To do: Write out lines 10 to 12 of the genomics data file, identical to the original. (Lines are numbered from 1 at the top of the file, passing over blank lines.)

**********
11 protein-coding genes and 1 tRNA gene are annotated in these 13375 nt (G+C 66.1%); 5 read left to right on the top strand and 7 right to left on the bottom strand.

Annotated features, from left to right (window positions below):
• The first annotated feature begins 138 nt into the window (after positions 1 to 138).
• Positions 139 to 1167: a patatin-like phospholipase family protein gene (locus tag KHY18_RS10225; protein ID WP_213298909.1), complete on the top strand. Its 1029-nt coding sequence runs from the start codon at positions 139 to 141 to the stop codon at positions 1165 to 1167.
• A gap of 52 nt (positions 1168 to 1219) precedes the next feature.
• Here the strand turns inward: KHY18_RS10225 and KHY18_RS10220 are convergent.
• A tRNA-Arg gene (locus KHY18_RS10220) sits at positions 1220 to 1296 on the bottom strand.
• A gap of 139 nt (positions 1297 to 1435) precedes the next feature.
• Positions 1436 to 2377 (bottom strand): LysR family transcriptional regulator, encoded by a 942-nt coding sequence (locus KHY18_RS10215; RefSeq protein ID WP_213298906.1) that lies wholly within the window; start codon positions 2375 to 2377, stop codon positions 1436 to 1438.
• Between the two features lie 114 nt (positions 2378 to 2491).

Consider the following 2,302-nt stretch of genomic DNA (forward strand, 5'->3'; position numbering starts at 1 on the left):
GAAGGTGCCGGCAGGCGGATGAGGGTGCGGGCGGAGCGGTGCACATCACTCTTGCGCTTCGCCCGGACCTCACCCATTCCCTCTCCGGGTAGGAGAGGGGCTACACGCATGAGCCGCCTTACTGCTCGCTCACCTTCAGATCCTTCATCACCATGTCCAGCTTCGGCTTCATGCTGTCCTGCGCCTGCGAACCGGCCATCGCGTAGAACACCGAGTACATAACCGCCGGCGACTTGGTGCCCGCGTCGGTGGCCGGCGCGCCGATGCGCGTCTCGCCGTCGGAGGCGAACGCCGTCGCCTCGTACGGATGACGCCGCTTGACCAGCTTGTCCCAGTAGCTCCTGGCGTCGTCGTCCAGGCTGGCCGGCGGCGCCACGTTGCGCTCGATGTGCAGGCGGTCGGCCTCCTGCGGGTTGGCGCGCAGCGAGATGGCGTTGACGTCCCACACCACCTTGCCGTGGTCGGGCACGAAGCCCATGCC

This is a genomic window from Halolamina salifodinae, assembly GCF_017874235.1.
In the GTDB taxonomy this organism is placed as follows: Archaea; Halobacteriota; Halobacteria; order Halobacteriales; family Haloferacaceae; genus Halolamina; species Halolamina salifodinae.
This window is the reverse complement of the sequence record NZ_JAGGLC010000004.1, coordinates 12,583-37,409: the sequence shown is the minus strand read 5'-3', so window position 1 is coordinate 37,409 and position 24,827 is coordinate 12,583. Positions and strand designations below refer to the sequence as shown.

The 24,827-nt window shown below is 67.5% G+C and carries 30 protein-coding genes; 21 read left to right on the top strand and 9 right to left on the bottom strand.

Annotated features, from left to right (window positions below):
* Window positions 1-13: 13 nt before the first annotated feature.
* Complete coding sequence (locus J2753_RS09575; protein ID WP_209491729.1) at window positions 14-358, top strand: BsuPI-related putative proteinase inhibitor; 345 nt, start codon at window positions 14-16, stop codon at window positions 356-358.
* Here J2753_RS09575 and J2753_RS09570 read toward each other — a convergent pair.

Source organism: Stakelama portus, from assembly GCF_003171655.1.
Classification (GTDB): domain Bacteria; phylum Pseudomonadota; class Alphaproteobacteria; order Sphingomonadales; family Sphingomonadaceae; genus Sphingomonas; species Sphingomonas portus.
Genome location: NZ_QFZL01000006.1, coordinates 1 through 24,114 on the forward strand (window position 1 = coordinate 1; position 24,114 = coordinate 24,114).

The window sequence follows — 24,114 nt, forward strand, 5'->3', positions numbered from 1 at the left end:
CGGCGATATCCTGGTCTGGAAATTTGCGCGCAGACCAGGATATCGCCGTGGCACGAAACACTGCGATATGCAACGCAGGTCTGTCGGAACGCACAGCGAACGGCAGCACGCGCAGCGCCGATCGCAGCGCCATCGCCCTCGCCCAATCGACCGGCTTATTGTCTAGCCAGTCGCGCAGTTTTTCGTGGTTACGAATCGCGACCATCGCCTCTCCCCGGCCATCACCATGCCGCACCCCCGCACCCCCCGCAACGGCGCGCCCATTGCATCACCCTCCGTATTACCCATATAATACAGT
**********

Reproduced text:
• Between the two features lie 114 nt (positions 2378 to 2491).

Consider the following 2,302-nt stretch of genomic DNA (forward strand, 5'->3'; position numbering starts at 1 on the left):
GAAGGTGCCGGCAGGCGGATGAGGGTGCGGGCGGAGCGGTGCACATCACTCTTGCGCTTCGCCCGGACCTCACCCATTCCCTCTCCGGGTAGGAGAGGGGCTACACGCATGAGCCGCCTTACTGCTCGCTCACCTTCAGATCCTTCATCACCATGTCCAGCTTCGGCTTCATGCTGTCCTGCGCCTGCGAACCGGCCATCGCGTAGAACACCGAGTACATAACCGCCGGCGACTTGGTGCCCGCGTCGGTGGCCGGCGCGCCGATGCGCGTCTCGCCGTCGGAGGCGAACGCCGTCGCCTCGTACGGATGACGCCGCTTGACCAGCTTGTCCCAGTAGCTCCTGGCGTCGTCGTCCAGGCTGGCCGGCGGCGCCACGTTGCGCTCGATGTGCAGGCGGTCGGCCTCCTGCGGGTTGGCGCGCAGCGAGATGGCGTTGACGTCCCACACCACCTTGCCGTGGTCGGGCACGAAGCCCATGCC